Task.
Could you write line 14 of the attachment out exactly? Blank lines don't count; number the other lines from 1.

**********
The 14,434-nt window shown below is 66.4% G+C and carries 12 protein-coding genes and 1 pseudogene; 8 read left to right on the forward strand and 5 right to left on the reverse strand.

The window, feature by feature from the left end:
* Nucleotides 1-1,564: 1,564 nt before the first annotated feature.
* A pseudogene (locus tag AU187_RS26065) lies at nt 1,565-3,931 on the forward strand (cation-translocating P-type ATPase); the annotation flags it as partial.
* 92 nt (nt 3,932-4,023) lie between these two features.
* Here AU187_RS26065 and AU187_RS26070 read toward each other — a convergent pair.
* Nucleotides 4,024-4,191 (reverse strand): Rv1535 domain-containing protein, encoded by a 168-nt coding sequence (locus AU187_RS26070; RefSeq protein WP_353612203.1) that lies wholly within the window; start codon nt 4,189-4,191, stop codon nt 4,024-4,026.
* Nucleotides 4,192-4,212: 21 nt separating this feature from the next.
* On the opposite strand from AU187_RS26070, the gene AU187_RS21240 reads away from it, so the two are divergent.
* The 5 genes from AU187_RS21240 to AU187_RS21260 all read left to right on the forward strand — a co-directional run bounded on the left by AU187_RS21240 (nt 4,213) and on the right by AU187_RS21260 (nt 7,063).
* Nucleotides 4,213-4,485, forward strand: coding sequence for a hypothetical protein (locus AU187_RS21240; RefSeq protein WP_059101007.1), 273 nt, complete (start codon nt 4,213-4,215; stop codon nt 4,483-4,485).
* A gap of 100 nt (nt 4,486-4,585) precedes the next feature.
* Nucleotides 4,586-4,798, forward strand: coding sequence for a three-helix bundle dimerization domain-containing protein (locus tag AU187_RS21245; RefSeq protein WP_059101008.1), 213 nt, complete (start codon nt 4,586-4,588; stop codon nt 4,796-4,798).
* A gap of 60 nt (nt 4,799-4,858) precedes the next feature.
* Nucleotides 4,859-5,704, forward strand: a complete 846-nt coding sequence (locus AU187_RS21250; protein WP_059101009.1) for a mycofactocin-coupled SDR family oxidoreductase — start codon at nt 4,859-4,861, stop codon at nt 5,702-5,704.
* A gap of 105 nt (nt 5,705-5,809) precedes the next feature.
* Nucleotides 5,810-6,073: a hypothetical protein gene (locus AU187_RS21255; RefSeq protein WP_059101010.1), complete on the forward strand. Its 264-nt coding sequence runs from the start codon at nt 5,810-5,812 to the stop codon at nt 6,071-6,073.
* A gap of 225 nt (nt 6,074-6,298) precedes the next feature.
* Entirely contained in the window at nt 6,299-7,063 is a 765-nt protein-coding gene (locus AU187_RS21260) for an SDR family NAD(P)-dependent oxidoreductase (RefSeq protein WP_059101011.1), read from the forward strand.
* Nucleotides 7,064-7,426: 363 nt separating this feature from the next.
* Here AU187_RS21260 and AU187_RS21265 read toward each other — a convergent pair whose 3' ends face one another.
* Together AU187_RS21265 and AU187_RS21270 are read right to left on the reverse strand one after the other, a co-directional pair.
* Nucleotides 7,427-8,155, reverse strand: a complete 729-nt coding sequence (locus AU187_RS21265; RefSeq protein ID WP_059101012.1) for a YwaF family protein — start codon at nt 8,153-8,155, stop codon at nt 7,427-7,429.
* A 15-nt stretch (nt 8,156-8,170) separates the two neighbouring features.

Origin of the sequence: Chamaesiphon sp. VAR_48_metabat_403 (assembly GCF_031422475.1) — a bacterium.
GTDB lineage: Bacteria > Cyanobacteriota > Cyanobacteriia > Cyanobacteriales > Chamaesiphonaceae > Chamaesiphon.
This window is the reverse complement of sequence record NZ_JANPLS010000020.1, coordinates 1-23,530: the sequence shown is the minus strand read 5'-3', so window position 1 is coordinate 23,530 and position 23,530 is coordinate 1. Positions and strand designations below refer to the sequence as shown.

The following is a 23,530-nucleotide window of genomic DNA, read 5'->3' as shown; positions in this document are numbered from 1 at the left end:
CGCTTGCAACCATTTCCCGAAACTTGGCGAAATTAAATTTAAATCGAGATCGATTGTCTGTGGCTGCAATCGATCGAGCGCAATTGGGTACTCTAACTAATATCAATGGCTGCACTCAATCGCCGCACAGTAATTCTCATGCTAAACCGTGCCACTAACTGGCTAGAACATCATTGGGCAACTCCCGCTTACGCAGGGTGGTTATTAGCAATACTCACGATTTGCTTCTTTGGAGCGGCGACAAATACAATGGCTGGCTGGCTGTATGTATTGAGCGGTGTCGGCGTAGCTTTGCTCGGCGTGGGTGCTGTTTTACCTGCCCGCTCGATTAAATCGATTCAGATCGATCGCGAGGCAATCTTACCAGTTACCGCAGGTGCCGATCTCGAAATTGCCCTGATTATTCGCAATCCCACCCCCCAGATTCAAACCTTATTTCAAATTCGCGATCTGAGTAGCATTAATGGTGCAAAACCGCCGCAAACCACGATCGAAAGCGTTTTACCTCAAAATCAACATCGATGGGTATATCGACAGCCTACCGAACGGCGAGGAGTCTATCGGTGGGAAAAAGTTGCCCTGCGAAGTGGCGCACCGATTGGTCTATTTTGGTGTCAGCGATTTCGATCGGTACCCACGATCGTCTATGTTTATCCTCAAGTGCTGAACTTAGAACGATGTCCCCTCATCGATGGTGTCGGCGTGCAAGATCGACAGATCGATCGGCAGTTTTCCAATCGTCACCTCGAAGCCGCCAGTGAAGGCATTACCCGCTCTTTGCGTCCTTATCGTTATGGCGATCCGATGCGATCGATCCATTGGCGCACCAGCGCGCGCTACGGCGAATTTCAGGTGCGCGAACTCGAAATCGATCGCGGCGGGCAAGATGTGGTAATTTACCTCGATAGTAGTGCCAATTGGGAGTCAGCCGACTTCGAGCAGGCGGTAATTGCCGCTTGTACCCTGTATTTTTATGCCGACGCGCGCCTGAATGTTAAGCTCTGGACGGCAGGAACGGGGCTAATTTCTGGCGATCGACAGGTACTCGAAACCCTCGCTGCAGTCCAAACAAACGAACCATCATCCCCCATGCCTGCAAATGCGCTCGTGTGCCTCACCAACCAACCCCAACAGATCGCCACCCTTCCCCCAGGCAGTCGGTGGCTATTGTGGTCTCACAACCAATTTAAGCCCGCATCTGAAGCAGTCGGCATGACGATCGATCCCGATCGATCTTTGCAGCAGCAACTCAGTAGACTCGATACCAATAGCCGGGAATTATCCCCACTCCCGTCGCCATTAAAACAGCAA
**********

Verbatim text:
* A gap of 60 nt (nt 4,799-4,858) precedes the next feature.